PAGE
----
Do you dream of having time to clear your head and get away, even for a little while? But then you immediately think about all the things you need to do:
Family | Work | Home Projects
We’ve all been there, trying to please everyone and get everything done without letting things fall through the cracks. But are you so overwhelmed that you feel as though you will never get off the treadmill of life? And if you do disembark from the “everyday,” things will fall apart, and at least one person will be unhappy.
If this is you, it’s time to change your mindset and think about WHY you feel guilty about taking time for yourself. When you think about allowing yourself to reach the point of overload and on the road to burnout, wouldn’t you be “dropping at least one ball” anyway if your health (mentally and physically) suffers?
And at that point, are you the person you want to be for your family and coworkers?
It’s time to think about why you shame yourself, especially when you feel jealous of those who take that time for self-care. When contemplating taking an hour for yourself and that guilt rushes over you, ask yourself why.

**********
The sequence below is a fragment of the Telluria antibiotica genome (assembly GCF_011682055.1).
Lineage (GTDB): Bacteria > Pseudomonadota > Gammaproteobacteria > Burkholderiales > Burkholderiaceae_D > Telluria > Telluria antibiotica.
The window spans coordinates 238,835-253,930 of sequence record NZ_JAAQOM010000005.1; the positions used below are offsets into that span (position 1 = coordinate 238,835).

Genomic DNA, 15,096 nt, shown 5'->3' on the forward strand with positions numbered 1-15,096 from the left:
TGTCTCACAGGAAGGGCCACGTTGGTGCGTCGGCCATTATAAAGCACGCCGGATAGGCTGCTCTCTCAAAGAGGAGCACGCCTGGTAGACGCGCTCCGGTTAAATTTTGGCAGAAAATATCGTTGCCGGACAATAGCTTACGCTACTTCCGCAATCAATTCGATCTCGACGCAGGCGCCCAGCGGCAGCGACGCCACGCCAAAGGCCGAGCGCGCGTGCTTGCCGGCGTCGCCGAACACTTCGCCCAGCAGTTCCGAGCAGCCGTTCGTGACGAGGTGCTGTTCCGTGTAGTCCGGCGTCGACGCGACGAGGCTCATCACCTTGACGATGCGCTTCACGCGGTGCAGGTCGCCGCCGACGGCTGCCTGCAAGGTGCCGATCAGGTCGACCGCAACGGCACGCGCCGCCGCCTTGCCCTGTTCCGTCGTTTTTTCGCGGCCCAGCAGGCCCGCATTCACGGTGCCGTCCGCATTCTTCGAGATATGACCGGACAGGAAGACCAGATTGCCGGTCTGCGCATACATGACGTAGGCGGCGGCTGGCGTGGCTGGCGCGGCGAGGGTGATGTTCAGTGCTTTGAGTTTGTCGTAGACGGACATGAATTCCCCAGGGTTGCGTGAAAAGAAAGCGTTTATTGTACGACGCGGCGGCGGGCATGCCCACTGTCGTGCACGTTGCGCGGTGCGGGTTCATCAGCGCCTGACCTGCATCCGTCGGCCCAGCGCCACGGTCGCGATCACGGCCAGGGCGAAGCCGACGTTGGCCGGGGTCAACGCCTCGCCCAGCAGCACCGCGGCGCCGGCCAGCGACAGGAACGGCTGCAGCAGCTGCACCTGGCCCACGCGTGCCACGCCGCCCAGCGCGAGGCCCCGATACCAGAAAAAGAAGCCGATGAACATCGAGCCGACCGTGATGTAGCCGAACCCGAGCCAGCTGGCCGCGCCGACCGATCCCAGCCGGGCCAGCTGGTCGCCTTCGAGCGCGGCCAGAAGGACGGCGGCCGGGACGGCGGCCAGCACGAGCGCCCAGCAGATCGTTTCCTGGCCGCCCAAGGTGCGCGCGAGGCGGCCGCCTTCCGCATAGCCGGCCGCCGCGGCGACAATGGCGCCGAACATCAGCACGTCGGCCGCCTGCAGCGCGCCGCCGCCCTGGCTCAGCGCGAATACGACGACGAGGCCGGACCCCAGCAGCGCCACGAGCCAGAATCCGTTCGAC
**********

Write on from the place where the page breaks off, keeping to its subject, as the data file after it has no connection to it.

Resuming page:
Wouldn’t a time out regularly give you time to clear your head and do something you enjoy?
Is this new thought pattern scary? Start slowly and begin building “me time” into your schedule. It may mean getting up early when things are quiet or breaking the habit of eating lunch at your desk and taking it outside or to a quiet room to read while you eat.
The Word NO
Learn How to Use That Word Nicely
Do you have a friend who can’t make decisions without your input? Be honest and let them know you care about their needs but are practicing self-care so that you can be a better person.
Once you’ve used the word no, do your best to push away the guilt. Instead, think about how refreshed you will be for those who need you.
Check out our previous blog: Learn the Art of Saying NO.
Your New Freedom
Test it Out
Put down the phone and set it to “Do not disturb.” On most phones, you can choose people to allow to get through, but before that, have a conversation to let them know about your downtime.
Downtime doesn’t necessarily mean you need to sit still.
- Learn a new skill or language
- Exercise – which is great for you physically and mentally
- Get your nails done – you’ll feel better about yourself
If someone pressures you to help with something, be HONEST and explain that you need to commit yourself. It’s most likely they will understand and may even relate.